Self-rated health and walking limitation as predictors of mortality in older women with breast cancer
Eng, Jessica Audrey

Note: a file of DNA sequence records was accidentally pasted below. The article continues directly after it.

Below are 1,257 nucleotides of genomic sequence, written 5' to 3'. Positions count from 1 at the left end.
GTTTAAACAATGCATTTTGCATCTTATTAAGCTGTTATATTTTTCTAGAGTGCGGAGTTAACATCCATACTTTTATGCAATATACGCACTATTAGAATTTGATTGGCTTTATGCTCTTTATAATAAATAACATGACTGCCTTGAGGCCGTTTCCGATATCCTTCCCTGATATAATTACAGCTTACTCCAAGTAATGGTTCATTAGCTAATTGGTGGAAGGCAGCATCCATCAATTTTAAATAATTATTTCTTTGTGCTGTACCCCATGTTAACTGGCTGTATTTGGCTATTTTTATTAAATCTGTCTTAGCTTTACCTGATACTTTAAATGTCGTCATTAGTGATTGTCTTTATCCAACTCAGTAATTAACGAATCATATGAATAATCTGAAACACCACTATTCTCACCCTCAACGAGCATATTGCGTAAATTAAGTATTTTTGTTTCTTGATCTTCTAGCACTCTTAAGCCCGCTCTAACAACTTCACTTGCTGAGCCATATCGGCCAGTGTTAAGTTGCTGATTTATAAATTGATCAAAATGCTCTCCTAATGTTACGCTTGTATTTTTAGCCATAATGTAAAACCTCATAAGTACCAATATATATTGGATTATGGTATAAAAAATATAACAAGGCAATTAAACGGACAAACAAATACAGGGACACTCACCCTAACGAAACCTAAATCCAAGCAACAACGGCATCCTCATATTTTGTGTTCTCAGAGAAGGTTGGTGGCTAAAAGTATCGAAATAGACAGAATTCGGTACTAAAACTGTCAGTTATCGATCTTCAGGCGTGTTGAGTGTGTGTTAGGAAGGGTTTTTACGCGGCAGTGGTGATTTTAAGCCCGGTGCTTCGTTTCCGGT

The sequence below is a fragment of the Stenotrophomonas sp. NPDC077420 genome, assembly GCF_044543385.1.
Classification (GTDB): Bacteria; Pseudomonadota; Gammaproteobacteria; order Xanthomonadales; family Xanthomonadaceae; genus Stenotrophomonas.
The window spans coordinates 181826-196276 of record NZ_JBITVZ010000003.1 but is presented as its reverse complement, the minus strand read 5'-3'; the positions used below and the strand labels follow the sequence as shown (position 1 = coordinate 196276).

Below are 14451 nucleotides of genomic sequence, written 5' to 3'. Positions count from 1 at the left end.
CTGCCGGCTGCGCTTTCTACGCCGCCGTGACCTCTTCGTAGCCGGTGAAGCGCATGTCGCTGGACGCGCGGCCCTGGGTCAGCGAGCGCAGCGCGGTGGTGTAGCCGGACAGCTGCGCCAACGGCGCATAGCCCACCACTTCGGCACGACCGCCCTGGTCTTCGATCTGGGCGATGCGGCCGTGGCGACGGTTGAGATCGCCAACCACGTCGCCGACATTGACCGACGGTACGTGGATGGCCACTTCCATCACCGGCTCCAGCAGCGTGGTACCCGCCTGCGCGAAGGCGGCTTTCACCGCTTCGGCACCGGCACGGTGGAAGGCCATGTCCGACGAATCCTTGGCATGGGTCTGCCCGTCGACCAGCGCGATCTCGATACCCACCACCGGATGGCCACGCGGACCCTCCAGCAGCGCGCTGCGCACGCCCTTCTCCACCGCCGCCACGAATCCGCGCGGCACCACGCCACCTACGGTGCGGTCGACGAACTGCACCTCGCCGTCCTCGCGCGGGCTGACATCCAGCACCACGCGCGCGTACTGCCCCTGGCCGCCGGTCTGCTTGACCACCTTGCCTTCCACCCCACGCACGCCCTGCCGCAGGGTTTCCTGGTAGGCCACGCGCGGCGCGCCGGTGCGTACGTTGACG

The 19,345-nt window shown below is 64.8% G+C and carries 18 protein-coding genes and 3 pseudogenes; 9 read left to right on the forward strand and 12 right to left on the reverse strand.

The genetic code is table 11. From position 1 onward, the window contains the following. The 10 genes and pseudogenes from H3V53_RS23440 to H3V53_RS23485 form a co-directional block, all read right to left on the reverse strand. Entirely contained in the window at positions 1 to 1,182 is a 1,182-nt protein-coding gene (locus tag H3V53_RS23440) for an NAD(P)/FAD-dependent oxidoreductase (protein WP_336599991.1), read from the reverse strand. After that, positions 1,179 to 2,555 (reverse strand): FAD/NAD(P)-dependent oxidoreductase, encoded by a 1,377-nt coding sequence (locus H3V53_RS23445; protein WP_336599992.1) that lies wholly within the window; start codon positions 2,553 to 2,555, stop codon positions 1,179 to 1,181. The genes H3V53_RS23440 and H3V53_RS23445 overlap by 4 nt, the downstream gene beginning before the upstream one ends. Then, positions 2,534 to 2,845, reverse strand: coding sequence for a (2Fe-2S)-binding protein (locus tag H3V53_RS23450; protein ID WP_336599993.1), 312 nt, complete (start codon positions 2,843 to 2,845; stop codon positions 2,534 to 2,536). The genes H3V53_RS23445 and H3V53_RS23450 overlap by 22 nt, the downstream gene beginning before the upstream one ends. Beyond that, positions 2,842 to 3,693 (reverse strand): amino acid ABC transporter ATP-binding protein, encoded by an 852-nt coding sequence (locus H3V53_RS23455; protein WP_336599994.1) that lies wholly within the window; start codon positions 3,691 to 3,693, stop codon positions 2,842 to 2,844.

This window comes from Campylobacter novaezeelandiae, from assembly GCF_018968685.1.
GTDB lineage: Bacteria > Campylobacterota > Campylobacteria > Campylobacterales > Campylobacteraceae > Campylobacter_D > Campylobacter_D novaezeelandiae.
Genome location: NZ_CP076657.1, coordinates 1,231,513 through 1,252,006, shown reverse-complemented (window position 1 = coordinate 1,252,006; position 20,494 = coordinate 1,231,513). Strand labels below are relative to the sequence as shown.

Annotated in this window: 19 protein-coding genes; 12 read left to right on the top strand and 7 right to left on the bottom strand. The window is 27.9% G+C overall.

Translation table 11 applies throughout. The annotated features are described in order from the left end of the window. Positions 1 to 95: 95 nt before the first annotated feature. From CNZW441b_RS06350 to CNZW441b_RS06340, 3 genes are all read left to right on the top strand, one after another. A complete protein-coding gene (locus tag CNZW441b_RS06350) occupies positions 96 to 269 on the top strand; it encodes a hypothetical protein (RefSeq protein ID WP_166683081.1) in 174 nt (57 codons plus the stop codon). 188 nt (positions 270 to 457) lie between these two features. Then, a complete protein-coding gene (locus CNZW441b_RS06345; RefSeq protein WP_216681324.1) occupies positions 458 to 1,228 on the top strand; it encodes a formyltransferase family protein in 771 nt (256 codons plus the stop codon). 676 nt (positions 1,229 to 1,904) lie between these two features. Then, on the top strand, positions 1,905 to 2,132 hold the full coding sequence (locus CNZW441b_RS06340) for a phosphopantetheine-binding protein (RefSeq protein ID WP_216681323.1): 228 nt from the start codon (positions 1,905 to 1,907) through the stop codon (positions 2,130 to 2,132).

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Objective: To determine ifself-rated health modifies the effect ofbaseline walking limitation on 5- and 10-year mortality in older women with early stage breast cancer Design: Secondary analysis of a multicenter 10-year prospective study of older women with early stage breast cancer Setting: Sixty-two clinical centers in four geographic areas Participants: 585 women aged 65 years or older with Stage I to IIIa breast cancer who were followed by annual telephone calls for up to 10 years. Measurements: Baseline self-rated health, ability to walk several blocks, age, race, marital status, financial status, social support, comorbid conditions, body mass index, tumor stage, estrogen receptor (ER) status, initial therapy, and emotional health. The main outcome was all-cause mortality at 5 and 10 years as determined by National Death Index and Social Security Death Index. Results: Subjects at baseline were 17% age 80+, 48% stage II-IIIa, 25% ER negative, 42% with ≤1 comorbid condition. At the time of breast cancer diagnosis, 39% of women reported low self-rated health, and 28% reported limitations in walking several blocks. Those with low self-rated health and walking limitation had higher mortality rates than those with high self-rated health and without walking limitation (28.1% vs. 12.7% at 5 years, p = 0.0002; 67.8% vs. 34.9% at 10 years, p < 0.0001). In the adjusted regression model, risk of dying from any cause by 10 years was higher for women aged 80+ (HR 3.87, 95% CI 2.45, 6.11); age 70-79 (HR 1.54, 95% CI 1.06, 2.24); with inadequate finances (HR 1.73, 95% CI 1.13, 2.65); and with the combination of low self-rated health and walking limitation at baseline (HR 1.48, 95% CI 1.02, 2.15). Conclusion: In this study of older women with breast cancer, the combination of low self-rated health and limitation in walking several blocks at diagnosis was a predictor of all-cause mortality at 10 years of follow-up; this finding was independent of age, comorbidity, tumor characteristics, and treatment. These self-report measures can be easily assessed in clinical practice and may represent an effective strategy to improve treatment decision-making in older adults with cancer.
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